Recent changes in tropospheric water vapor over the Arctic as assessed from radiosondes and atmospheric reanalyses

Authors

  • Mark C. Serreze,

    Corresponding author
    1. National Snow and Ice Data Center, Cooperative Institute for Research in Environmental Sciences, University of Colorado Boulder, Boulder, Colorado, USA
    • Corresponding author: M. C. Serreze, National Snow and Ice Data Center, Cooperative Institute for Research in Environmental Sciences, University of Colorado Boulder, Campus Box 449, Boulder, CO 80309-0449, USA. (serreze@kryos.colorado.edu)

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  • Andrew P. Barrett,

    1. National Snow and Ice Data Center, Cooperative Institute for Research in Environmental Sciences, University of Colorado Boulder, Boulder, Colorado, USA
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  • Julienne Stroeve

    1. National Snow and Ice Data Center, Cooperative Institute for Research in Environmental Sciences, University of Colorado Boulder, Boulder, Colorado, USA
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Abstract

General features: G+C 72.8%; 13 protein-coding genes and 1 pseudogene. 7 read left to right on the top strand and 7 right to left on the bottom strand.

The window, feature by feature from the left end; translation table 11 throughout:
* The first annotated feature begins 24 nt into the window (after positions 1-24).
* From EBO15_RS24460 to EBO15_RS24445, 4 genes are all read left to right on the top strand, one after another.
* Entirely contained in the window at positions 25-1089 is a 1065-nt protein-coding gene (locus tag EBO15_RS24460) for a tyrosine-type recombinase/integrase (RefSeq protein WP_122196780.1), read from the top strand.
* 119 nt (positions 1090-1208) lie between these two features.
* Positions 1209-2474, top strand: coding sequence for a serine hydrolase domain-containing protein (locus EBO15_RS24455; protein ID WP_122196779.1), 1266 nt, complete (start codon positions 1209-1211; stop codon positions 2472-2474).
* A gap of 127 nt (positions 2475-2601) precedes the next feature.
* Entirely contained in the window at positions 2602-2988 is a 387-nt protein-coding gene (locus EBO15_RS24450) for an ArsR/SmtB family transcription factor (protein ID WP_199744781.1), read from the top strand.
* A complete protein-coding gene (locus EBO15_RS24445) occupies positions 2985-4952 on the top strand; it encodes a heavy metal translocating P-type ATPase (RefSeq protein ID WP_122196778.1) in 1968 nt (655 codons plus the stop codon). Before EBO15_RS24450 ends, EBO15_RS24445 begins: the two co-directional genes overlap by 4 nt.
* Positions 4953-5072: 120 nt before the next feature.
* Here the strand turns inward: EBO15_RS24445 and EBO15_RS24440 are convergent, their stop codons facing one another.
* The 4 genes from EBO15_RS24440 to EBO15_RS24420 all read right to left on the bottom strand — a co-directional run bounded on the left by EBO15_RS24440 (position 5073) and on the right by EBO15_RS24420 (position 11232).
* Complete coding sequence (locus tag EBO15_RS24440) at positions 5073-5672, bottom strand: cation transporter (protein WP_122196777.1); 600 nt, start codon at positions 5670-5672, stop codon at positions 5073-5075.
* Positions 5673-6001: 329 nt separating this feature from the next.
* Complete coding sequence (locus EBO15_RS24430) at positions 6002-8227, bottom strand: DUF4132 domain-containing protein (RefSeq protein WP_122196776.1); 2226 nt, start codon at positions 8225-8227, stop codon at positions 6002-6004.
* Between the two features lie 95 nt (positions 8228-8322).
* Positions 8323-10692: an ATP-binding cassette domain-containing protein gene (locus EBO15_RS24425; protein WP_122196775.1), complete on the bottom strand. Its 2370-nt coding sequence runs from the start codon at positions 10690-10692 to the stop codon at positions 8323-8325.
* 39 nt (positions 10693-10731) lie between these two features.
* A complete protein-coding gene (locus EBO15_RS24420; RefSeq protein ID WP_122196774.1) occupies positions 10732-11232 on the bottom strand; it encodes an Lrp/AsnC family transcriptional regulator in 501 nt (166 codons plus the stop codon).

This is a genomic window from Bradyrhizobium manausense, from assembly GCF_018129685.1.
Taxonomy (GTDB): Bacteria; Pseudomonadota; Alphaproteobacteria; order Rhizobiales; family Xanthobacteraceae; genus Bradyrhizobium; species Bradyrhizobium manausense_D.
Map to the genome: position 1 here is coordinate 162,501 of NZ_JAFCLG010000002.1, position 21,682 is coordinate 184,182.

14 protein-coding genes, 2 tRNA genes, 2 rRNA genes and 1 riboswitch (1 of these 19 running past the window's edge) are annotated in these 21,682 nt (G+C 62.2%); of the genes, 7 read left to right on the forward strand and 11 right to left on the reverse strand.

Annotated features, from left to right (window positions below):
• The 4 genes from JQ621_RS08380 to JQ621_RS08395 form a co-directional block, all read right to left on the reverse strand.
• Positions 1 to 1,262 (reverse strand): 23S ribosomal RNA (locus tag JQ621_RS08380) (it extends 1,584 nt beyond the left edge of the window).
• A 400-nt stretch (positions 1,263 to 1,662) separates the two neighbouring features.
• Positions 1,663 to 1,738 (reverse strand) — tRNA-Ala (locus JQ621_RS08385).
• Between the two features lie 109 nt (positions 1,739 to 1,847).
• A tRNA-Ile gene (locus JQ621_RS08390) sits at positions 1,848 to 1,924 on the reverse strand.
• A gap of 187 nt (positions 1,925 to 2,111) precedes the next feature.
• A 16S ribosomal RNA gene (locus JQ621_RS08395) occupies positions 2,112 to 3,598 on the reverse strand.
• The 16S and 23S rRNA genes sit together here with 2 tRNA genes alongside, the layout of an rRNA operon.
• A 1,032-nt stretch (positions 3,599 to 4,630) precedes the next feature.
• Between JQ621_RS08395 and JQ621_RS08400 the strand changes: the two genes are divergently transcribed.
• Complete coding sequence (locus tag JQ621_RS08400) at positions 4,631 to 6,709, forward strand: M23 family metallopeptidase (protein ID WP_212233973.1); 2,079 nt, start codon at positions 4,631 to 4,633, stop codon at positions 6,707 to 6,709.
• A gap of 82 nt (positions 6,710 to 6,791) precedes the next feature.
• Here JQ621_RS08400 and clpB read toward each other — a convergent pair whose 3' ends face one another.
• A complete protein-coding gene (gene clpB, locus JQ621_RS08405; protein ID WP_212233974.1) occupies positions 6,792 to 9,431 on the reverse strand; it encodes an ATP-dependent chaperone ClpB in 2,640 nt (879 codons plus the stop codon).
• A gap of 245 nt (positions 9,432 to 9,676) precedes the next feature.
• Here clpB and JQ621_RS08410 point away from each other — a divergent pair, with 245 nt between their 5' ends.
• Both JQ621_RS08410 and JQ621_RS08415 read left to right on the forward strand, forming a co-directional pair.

[1] Changes in tropospheric water vapor over the Arctic are examined for the period 1979 to 2010 using humidity and temperature data from nine high latitude radiosonde stations north of 70°N with nearly complete records, and from six atmospheric reanalyses, emphasizing the three most modern efforts, MERRA, CFSR and ERA-Interim. Based on comparisons with the radiosonde profiles, the reanalyses as a group have positive cold-season humidity and temperature biases below the 850 hPa level and consequently do not capture observed low-level humidity and temperature inversions. MERRA has the smallest biases. Trends in column-integrated (surface to 500 hPa) water vapor (precipitable water) computed using data from the radiosondes and from the three modern reanalyses at the radiosonde locations are mostly positive, but magnitudes and statistical significance vary widely between sites and seasons. Positive trends in precipitable water from MERRA, CFSR and ERA-Interim, largest in summer and early autumn, dominate the northern North Atlantic, including the Greenland, Norwegian and Barents seas, the Canadian Arctic Archipelago and (on the Pacific side) the Beaufort and Chukchi seas. This pattern is linked to positive anomalies in air and sea surface temperature and negative anomalies in end-of-summer sea ice extent. Trends from ERA-Interim are weaker than those from either MERRA or CFSR. As assessed for polar cap averages (the region north of 70°N), MERRA, CFSR and ERA-Interim all show increasing surface-500 hPa precipitable over the analysis period encompassing most months, consistent with increases in 850 hPa air temperature and 850 hPa specific humidity. Data from all of the reanalyses point to strong interannual and decadal variability. The MERRA record in particular shows evidence of artifacts likely introduced by changes in assimilation data streams. A focus on the most recent decade (2001–2010) reveals large differences between the three reanalyses in the vertical structure of specific humidity and temperature anomalies.

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